Interventions to reduce vasovagal reactions in blood donors: a systematic review and meta-analysis
Transfusion Medicine (Oxford, England). 2016;26((1)):15-33.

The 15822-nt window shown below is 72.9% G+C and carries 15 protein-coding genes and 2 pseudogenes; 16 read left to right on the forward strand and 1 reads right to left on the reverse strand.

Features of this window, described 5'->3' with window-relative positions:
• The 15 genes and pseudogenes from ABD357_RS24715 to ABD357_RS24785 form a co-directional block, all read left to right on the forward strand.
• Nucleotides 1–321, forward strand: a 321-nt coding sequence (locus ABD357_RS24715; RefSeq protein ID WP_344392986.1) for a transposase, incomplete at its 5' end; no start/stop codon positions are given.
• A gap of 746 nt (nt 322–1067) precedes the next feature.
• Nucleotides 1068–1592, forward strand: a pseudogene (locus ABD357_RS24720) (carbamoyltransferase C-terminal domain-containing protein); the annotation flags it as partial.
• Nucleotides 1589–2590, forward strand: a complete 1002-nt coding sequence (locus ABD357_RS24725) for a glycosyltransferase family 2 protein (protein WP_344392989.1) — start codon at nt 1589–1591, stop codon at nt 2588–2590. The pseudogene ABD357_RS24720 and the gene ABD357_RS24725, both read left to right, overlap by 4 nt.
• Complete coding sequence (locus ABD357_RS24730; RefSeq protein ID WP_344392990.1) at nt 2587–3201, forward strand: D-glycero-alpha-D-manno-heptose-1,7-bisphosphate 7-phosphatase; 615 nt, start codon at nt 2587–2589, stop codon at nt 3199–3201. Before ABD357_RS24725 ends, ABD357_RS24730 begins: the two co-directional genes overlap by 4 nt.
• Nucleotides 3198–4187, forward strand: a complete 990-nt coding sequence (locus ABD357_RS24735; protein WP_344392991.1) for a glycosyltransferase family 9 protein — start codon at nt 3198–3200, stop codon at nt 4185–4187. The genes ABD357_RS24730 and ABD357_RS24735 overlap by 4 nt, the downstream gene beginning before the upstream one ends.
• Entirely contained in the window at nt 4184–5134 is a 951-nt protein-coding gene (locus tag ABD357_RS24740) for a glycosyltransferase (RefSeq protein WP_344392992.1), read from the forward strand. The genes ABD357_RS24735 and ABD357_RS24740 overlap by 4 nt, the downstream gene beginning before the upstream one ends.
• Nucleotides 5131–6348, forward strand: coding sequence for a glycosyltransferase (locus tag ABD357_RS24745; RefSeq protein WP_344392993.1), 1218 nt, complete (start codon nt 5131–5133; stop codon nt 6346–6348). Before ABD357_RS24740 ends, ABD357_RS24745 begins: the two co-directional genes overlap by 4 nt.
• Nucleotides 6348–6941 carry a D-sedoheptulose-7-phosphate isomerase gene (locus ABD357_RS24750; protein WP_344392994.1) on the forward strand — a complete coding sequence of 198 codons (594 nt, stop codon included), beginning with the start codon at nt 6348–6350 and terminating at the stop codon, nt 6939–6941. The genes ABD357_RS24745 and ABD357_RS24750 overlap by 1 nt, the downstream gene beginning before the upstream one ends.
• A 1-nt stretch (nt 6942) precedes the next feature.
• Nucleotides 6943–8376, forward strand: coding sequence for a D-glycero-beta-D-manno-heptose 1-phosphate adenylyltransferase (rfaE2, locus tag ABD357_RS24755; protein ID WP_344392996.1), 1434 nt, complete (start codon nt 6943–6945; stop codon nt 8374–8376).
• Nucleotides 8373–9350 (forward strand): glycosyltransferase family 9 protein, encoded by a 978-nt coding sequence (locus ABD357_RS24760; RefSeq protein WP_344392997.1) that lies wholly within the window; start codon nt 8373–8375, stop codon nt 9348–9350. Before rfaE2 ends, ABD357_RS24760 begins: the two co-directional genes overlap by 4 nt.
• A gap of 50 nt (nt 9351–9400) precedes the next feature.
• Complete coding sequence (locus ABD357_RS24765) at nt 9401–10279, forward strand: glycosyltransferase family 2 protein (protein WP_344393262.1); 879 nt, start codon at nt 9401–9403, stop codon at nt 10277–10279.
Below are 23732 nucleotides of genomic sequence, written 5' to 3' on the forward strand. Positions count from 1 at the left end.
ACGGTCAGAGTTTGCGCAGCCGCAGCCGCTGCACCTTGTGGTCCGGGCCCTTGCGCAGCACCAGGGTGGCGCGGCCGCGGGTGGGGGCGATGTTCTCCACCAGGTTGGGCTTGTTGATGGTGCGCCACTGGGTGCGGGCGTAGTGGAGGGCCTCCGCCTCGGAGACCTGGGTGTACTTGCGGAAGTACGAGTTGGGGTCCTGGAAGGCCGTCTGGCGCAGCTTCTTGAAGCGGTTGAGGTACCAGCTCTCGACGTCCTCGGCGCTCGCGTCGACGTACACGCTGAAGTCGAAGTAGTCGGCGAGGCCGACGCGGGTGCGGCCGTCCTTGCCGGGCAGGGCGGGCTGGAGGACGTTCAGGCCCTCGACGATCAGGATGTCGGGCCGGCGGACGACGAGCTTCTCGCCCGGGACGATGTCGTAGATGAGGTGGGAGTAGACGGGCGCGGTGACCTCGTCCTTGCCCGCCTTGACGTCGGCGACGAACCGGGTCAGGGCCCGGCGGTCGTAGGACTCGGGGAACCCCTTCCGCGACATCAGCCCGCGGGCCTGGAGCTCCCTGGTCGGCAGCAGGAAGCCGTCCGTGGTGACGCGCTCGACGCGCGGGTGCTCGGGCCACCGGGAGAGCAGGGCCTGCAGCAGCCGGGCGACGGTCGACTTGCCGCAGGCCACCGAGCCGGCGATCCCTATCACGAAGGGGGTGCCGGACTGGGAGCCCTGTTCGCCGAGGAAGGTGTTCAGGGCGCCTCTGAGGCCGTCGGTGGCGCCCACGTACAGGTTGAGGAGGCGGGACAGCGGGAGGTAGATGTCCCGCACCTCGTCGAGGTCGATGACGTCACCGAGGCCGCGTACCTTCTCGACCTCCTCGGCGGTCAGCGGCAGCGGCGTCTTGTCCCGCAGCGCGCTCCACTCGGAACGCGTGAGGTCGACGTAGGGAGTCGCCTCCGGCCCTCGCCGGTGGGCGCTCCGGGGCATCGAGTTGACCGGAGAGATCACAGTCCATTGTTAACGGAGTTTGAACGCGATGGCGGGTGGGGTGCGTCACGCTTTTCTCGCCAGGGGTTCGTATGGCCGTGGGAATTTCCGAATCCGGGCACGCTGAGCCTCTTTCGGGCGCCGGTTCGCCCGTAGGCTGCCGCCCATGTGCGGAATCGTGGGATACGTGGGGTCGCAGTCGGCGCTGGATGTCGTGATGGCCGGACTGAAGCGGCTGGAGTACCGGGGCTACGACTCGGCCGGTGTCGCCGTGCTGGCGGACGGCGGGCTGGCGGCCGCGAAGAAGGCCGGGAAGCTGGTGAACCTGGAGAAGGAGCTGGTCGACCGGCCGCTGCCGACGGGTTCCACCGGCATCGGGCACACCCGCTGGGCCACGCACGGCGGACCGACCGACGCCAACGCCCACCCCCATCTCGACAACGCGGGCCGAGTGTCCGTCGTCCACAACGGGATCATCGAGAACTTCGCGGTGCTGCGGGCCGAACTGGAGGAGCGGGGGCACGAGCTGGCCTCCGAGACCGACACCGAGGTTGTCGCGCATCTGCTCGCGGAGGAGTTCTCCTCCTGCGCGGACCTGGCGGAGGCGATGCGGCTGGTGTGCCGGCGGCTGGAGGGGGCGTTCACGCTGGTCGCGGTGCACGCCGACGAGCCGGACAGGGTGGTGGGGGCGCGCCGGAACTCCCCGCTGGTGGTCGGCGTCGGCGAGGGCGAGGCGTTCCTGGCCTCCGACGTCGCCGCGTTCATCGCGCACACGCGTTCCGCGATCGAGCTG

Vasovagal reactions (VVRs) in blood donors have significant implications for the welfare of donors, donor retention and the management of donor sessions. We present a systematic review of interventions designed to prevent or reduce VVRs in blood donors. Electronic databases were searched for eligible randomised trials to March 2015. Data on study design and outcomes were extracted and pooled using random effects meta-analyses. Sixteen trials met the inclusion criteria: five trials (12 042 participants) of pre-donation water, eight trials (3500 participants) of applied muscle tension (AMT) and one trial each of AMT combined with water, caffeine, audio-visual distraction and/or social support. In donors receiving pre-donation water, the relative risk (RR) compared with controls for VVRs was 0.79 [95% confidence interval (CI) 0.70-0.89, P < 0.0001] and the mean difference (MD) in severity of VVRs measured with the Blood Donation Reactions Inventory (BDRI) score was -0.32 (95% CI -0.51 to -0.12, P < 0.0001). Excluding trials with a high risk of selection bias, the RR for VVRs was 0.70 (95% CI 0.45-1.11, P = 0.13). In donors who received AMT, there was no difference in the risk of chair recline in response to donor distress from controls (RR 0.76, 95% CI 0.53-1.10, P = 0.15), although the MD in BDRI score was -0.07 (95% CI -0.11 to -0.03, P = 0.0005). There was insufficient data to perform meta-analysis for other interventions. Current evidence on interventions to prevent or reduce VVRs in blood donors is indeed limited and does not provide strong support for the administration of pre-donation water or AMT during donation. Further large trials are required to reliably evaluate the effect of these and other interventions in the prevention of VVRs.